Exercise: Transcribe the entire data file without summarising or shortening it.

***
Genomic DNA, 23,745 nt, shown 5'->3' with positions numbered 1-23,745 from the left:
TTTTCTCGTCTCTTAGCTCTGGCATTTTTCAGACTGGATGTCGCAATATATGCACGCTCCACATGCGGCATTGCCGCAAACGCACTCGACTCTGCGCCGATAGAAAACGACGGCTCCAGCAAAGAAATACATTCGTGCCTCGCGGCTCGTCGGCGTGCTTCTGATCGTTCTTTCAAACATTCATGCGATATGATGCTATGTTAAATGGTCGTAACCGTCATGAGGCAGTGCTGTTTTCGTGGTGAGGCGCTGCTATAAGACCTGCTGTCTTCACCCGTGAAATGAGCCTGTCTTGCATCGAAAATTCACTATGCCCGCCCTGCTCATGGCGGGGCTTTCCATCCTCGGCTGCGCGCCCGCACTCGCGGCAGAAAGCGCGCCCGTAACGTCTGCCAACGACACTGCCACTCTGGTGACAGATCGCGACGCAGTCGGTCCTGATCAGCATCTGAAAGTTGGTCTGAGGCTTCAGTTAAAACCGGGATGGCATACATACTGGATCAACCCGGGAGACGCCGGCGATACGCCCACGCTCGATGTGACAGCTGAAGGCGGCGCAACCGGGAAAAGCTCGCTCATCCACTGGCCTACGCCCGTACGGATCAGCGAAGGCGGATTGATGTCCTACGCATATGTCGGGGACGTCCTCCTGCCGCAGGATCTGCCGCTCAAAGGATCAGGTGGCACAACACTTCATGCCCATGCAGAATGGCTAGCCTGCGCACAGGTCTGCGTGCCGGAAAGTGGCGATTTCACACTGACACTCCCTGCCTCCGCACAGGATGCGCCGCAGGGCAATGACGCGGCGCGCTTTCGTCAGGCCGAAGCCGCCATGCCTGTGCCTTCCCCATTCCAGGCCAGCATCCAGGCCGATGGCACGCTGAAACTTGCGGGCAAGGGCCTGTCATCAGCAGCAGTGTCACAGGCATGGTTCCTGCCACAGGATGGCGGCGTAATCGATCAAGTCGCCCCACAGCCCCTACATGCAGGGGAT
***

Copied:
Genomic DNA, 23,745 nt, shown 5'->3' with positions numbered 1-23,745 from the left:
TTTTCTCGTCTCTTAGCTCTGGCATTTTTCAGACTGGATGTCGCAATATATGCACGCTCCACATGCGGCATTGCCGCAAACGCACTCGACTCTGCGCCGATAGAAAACGACGGCTCCAGCAAAGAAATACATTCGTGCCTCGCGGCTCGTCGGCGTGCTTCTGATCGTTCTTTCAAACATTCATGCGATATGATGCTATGTTAAATGGTCGTAACCGTCATGAGGCAGTGCTGTTTTCGTGGTGAGGCGCTGCTATAAGACCTGCTGTCTTCACCCGTGAAATGAGCCTGTCTTGCATCGAAAATTCACTATGCCCGCCCTGCTCATGGCGGGGCTTTCCATCCTCGGCTGCGCGCCCGCACTCGCGGCAGAAAGCGCGCCCGTAACGTCTGCCAACGACACTGCCACTCTGGTGACAGATCGCGACGCAGTCGGTCCTGATCAGCATCTGAAAGTTGGTCTGAGGCTTCAGTTAAAACCGGGATGGCATACATACTGGATCAACCCGGGAGACGCCGGCGATACGCCCACGCTCGATGTGACAGCTGAAGGCGGCGCAACCGGGAAAAGCTCGCTCATCCACTGGCCTACGCCCGTACGGATCAGCGAAGGCGGATTGATGTCCTACGCATATGTCGGGGACGTCCTCCTGCCGCAGGATCTGCCGCTCAAAGGATCAGGTGGCACAACACTTCATGCCCATGCAGAATGGCTAGCCTGCGCACAGGTCTGCGTGCCGGAAAGTGGCGATTTCACACTGACACTCCCTGCCTCCGCACAGGATGCGCCGCAGGGCAATGACGCGGCGCGCTTTCGTCAGGCCGAAGCCGCCATGCCTGTGCCTTCCCCATTCCAGGCCAGCATCCAGGCCGATGGCACGCTGAAACTTGCGGGCAAGGGCCTGTCATCAGCAGCAGTGTCACAGGCATGGTTCCTGCCACAGGATGGCGGCGTAATCGATCAAGTCGCCCCACAGCCCCTACATGCAGGGGAT